CANADA FX DEBT-C$ rises on oil, risk appetite; bonds drop

* Rebounds from overnight weakness

* Analysts still see downward pressure

* Bonds weaken broadly with equity rally

TORONTO, March 4 (Reuters) - The Canadian dollar climbed against the U.S. currency on Wednesday as risk appetite returned and oil prices rose.

The currency weakened overnight to as low as C$1.2968 to the U.S. dollar, or 77.11 U.S. cents, but gradually recovered on the prospect of more stimulus spending by China and firmer oil prices.

A senior Chinese economic planning official said China would increase spending in areas such as manufacturing and infrastructure, on top of the 4 trillion yuan ($585 billion) stimulus package unveiled in November. [ID:nBJC000263]

At 10:20 a.m. (1520 GMT), the Canadian dollar CAD= was at C$1.2850 to the U.S. dollar, or 77.82 U.S. cents, up from C$1.2911 to the U.S. dollar, or 77.45 U.S. cents, at Tuesday's close.

“The directional bias in currencies, including Canada, has been led by a better bid to global risk,” said Jack Spitz, managing director of foreign exchange at National Bank Financial.

The Canadian dollar, which has also been heavily influenced by movements on stock markets recently, found support from a global rally by equities.

There was no domestic news to drive the currency and the Canadian dollar could now turn to global equities or U.S. data for direction.

A drop through the level of C$1.30 to the U.S. dollar has not come about so far, but several moves in that direction have been made this week. A significant break through this level could set up the Canadian dollar to hit lows not seen since 2004.

Although the Canadian dollar strengthened on Wednesday, there are still risks that could quickly pull it back.

The currency had hit a three-month low on Tuesday after the Bank of Canada cut interest rates to a record low. Central banks are still in focus with the European Central Bank and the Bank of England both expected to cut rates on Thursday.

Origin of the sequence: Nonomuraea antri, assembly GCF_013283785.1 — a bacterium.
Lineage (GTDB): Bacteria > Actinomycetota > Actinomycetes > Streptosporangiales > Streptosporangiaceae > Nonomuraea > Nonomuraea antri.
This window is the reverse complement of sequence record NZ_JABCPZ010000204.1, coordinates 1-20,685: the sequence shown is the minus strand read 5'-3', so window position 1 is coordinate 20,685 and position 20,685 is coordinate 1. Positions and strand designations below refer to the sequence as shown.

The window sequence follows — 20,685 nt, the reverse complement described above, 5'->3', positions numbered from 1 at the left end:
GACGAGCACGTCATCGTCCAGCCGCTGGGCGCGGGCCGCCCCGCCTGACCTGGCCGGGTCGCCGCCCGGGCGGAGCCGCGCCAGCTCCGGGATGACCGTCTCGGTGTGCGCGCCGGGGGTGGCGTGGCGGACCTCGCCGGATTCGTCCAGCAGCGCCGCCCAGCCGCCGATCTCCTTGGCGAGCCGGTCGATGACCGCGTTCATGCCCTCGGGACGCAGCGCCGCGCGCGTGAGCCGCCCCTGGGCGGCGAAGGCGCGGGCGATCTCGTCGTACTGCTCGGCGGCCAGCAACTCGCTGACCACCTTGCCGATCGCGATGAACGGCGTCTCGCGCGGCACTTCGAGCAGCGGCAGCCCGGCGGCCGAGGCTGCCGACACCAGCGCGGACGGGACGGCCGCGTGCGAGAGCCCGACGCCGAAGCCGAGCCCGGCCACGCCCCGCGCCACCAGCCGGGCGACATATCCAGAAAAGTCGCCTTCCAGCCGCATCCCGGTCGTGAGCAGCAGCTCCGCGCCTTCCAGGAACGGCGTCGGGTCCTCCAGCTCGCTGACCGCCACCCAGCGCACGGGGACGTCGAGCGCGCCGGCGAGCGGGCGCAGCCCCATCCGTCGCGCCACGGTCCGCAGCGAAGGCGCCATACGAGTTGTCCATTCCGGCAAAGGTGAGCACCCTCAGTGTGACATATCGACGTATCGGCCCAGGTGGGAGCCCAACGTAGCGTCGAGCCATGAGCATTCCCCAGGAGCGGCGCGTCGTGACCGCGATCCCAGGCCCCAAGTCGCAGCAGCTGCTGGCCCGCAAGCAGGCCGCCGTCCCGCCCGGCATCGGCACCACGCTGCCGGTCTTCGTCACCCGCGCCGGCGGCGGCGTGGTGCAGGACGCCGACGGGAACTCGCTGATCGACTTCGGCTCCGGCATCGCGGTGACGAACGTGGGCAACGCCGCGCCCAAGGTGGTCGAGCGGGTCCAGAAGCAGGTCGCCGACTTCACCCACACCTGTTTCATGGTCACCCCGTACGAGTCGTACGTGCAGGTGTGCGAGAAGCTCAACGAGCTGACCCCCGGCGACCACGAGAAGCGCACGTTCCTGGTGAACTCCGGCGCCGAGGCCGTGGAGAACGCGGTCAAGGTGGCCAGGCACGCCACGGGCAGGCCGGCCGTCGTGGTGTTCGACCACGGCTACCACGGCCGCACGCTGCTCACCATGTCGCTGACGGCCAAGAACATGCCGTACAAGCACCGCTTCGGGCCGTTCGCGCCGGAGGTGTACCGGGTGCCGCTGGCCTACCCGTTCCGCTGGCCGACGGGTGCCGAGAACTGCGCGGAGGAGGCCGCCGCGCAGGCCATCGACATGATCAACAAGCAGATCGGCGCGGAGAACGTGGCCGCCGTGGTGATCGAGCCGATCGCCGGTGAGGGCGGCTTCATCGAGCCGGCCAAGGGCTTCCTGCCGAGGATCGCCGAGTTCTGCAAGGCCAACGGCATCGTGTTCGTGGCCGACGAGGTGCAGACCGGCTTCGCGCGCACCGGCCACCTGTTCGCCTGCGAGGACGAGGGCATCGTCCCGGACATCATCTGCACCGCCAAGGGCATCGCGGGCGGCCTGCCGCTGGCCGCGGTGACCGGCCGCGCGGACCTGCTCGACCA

Another risk for currencies this week includes the U.S. employment data on Friday, which is expected to show the economy lost 648,000 jobs in February and the unemployment rate rose to 7.9 percent from 7.6 percent.

Market players got a sense of the jobs picture in the U.S. private sector after ADP Employer Services said job losses accelerated in February and was worse than economists’ expectations. [ID:nN04472262]

“We’d have to see some sustainable bids to equities over the course of days or even weeks before dollar/Canada ceases to make any attempt at C$1.30. It’s still a magnet,” said Spitz.

“I think that we may take another run at it, but it really will all depend on equities, the data, and events that we have coming up.”


Canadian bond prices slid across the curve as North American stock markets extended the momentum from rebounding Asian and European stocks.

World stocks clambered back from multi-year lows as investors sought bargains after three days of steep losses brought on by deep fears for the world economy and financial system. [MKTS/GLOB]

The interest-rate sensitive two-year bond eased 5 Canadian cents to C$103.02 to yield 0.995 percent. The 10-year bond dropped 41 Canadian cents to C$106.32 to yield 3.026 percent.

The 30-year bond lost 80 Canadian cents to C$123.25 to yield 3.670 percent. (Reporting by Ka Yan Ng; editing by Rob Wilson)